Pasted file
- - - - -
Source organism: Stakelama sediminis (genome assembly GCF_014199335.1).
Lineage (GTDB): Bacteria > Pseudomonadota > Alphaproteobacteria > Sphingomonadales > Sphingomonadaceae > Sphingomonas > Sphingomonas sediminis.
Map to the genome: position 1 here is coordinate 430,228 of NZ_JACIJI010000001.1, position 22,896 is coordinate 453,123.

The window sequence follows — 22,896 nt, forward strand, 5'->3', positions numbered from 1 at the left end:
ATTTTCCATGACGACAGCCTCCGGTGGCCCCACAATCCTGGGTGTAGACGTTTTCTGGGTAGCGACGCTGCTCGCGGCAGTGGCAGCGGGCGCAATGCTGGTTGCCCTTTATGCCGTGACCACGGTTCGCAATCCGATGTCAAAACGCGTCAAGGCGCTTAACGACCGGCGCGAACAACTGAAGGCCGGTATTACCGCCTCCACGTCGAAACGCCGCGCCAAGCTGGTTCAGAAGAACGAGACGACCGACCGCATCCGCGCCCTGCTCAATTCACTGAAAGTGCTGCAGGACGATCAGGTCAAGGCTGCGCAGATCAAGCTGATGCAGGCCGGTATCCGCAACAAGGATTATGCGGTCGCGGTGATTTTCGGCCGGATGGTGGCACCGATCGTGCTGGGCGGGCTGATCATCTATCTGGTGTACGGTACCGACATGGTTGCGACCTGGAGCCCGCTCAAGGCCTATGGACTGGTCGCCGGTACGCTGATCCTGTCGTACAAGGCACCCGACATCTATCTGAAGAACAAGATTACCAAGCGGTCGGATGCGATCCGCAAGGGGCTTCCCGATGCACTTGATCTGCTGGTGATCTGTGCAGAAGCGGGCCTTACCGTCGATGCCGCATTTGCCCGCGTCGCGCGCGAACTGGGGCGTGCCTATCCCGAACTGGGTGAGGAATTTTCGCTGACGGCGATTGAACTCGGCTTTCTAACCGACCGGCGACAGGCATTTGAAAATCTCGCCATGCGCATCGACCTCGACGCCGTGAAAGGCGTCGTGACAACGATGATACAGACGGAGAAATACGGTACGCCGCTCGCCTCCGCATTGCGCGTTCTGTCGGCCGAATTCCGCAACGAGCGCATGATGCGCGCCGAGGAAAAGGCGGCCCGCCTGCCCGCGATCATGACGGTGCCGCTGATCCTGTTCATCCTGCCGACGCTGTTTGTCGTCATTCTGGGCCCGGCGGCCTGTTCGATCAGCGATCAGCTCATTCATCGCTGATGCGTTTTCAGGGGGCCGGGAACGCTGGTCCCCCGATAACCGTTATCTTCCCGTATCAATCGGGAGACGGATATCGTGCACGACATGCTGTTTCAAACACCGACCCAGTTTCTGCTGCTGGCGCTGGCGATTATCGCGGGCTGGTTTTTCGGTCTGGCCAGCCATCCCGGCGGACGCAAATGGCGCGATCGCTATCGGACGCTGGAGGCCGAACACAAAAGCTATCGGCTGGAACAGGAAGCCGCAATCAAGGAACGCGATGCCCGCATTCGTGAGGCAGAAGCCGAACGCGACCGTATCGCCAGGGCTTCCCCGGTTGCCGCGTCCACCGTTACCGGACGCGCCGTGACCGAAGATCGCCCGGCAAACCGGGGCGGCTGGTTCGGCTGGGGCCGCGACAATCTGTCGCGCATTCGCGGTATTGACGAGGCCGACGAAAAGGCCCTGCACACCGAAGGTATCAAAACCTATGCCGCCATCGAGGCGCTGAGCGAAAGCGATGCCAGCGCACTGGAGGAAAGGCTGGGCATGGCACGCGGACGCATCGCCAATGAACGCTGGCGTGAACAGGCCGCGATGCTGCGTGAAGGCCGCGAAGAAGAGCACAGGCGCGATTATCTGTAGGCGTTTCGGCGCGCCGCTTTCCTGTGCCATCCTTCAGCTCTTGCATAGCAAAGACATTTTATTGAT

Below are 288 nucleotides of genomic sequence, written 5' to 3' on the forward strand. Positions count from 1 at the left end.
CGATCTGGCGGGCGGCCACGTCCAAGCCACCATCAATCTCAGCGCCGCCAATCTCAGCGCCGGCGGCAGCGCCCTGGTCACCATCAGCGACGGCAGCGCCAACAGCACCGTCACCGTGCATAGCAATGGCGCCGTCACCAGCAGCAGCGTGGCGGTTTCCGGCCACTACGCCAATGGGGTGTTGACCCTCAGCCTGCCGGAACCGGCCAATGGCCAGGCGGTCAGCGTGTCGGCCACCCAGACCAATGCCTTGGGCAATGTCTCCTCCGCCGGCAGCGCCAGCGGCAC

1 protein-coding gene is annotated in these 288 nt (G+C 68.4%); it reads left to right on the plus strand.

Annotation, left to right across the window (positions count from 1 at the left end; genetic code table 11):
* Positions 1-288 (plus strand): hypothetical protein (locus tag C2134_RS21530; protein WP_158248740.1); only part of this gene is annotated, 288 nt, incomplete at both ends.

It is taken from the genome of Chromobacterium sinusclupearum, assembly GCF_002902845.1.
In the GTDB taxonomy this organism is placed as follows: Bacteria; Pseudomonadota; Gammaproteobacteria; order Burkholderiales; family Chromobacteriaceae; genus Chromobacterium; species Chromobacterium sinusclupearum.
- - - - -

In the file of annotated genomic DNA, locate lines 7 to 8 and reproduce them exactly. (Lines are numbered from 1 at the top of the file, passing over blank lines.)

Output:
CGATCTGGCGGGCGGCCACGTCCAAGCCACCATCAATCTCAGCGCCGCCAATCTCAGCGCCGGCGGCAGCGCCCTGGTCACCATCAGCGACGGCAGCGCCAACAGCACCGTCACCGTGCATAGCAATGGCGCCGTCACCAGCAGCAGCGTGGCGGTTTCCGGCCACTACGCCAATGGGGTGTTGACCCTCAGCCTGCCGGAACCGGCCAATGGCCAGGCGGTCAGCGTGTCGGCCACCCAGACCAATGCCTTGGGCAATGTCTCCTCCGCCGGCAGCGCCAGCGGCAC

1 protein-coding gene is annotated in these 288 nt (G+C 68.4%); it reads left to right on the plus strand.